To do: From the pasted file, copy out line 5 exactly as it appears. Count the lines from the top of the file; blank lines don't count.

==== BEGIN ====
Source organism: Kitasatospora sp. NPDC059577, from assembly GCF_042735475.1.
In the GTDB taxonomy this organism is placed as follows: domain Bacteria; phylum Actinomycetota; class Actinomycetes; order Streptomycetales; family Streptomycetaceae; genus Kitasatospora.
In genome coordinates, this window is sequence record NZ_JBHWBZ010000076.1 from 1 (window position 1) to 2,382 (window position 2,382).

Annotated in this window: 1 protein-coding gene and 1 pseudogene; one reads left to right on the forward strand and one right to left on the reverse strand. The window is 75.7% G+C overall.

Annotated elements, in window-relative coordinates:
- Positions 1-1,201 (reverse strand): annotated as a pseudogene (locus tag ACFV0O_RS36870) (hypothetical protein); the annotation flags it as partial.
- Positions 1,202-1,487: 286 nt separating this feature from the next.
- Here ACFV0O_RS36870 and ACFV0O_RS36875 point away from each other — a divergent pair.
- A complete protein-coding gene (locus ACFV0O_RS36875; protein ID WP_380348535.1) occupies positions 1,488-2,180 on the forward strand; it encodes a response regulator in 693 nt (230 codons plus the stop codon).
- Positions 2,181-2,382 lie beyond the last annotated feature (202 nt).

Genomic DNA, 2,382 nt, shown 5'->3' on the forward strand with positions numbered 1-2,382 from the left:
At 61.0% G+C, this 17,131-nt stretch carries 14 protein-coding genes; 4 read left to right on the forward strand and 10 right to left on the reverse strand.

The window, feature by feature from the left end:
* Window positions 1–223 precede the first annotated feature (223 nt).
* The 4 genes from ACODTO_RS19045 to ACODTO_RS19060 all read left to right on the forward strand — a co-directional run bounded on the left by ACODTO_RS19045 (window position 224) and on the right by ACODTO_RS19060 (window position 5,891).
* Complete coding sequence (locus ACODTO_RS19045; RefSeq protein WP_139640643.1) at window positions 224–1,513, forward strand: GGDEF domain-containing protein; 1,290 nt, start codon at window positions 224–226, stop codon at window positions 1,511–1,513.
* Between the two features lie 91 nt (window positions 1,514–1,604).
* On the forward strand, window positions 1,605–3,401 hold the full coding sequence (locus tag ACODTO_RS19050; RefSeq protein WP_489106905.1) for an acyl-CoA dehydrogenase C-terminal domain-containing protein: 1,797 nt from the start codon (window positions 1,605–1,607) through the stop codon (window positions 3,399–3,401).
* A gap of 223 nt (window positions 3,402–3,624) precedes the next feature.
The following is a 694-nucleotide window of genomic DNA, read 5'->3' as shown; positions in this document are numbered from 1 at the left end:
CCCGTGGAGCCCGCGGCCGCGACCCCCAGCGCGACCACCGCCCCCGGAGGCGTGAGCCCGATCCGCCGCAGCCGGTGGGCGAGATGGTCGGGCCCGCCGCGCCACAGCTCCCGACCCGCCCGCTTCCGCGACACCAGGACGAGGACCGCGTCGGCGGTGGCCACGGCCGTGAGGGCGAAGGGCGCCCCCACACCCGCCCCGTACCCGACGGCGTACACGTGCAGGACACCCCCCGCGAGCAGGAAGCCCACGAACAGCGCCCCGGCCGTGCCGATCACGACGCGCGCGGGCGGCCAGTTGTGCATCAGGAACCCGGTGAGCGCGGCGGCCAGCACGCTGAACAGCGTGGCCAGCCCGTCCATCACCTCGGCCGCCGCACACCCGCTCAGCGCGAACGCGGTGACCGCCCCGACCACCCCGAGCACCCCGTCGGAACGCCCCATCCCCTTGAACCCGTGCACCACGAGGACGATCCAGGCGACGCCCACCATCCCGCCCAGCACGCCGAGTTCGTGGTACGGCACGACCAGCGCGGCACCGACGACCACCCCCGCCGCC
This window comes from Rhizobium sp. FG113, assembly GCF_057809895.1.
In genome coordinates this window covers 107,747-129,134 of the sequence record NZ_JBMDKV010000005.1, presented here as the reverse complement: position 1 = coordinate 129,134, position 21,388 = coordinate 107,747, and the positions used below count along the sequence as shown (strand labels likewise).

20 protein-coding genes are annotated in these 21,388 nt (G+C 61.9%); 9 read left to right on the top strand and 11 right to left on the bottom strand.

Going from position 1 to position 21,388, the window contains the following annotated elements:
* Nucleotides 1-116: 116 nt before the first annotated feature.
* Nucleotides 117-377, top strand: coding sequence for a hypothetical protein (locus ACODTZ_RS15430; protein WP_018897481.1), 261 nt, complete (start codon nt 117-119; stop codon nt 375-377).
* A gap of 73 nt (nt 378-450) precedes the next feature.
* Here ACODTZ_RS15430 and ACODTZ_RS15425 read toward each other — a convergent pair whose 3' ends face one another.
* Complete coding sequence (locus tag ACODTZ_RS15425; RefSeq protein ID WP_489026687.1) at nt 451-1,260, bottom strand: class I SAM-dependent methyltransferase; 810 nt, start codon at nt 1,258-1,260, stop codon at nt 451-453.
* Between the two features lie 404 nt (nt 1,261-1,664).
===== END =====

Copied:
Annotated elements, in window-relative coordinates: